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Matisse visits Munich to explore exhibitions of Oriental art.


Matisse arrives in Moscow on October 23. The next day, he visites the Tretyakov Gallery and asks to be shown their collection of Russian icons. Matisse is delighted by the icons and declares that to see them was more than worth the arduous trip. He spends much of his time in Moscow frantically visiting monasteries, churches, convents, and collections of sacred images.


Matisse relocates to Cimiez and stays principally at Hotel Regina,on the French Riviera, a suburb of the city of Nice.


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From the early 1920s until 1939, Matisse divides his time primarily between the south of France and Paris. He designs the stage sets and costumes for S. Diaghilev’s ballet The Nightingale (to Stravinsky’s music) and in 1939 for Léonide Massine’s ballet Rouge et Noir (to the music of Shostakovich’s first Symphony). During these years he begins a long series of "Odalische".

Schukin dies but Matisse is able to initiate important realtionsihips with two American art collectors: Albert Barnes and his sister Etta and Claribel Cone from Baltimore . Both are fiends of Gertrude Stein.

Matisse spends much time in the south of France, particularly Nice, painting local scenes with a thin, fluid application of bright color.


Matisse is made chevalier of the Legion of Honor, and in 1927 he received the first prize at the Carnegie International Exhibition at Pittsburgh.


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A new vigor and bolder simplification appear in his work. The American art collector Barnes convinced him to produce a large mural for the Barnes Foundation, The Dance II, which was completed in 1932. The Foundation acquires several dozen other Matisse paintings. He also makes a trip to Tahiti, then visited New York, Los Angeles, San Francisco, and Philadelphia.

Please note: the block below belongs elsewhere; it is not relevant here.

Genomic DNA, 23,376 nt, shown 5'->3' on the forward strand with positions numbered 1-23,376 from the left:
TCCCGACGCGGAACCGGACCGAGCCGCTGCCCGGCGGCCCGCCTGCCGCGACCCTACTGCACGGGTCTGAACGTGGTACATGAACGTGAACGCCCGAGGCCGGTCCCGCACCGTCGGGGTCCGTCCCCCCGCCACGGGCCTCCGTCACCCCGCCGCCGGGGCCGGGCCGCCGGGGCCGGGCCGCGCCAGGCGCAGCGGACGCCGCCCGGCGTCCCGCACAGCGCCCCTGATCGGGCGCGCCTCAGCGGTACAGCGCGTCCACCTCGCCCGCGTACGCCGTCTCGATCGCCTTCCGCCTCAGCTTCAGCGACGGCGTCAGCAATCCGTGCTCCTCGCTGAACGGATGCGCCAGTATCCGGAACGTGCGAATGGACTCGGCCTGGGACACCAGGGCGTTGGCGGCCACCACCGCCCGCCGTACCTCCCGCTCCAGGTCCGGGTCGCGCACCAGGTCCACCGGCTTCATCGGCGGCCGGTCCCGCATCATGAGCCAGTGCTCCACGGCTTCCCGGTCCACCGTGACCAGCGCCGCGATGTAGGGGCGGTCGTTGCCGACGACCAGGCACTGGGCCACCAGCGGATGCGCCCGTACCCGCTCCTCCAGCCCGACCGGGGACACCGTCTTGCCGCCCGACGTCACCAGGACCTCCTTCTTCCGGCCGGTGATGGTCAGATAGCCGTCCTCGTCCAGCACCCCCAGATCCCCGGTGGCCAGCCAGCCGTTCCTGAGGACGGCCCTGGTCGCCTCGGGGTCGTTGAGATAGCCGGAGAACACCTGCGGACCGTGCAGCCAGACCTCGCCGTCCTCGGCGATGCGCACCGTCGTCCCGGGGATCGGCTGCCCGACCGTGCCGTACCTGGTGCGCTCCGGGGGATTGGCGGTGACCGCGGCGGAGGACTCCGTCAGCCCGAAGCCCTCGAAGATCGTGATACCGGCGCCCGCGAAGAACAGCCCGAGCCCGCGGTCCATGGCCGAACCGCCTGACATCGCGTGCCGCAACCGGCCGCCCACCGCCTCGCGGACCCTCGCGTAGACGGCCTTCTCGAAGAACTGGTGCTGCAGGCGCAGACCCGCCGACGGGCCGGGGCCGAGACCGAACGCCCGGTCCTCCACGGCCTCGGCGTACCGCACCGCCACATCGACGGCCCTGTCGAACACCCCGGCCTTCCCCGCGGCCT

Matisse meets the Lydia Delectorskaya, and by her own account she could hardly have been more different from the dark-eyed, black-haired, olive-skinned southern types Matisse had preferred until then. Lydia, who came from Siberia, had long golden hair, blue eyes, white skin and finely cut features: "the looks of an ice princess," as Matisse said himself. Lydia survives precariously on nothing but her pride, her resourcefulness and her unbudgeable will. Lydia had intrdouced herself in the Matisse household for temporary work, first as a studio assistant, then as a domestic, with Matisse and his wife. It was not for another three years that the painter asked her to sit for him.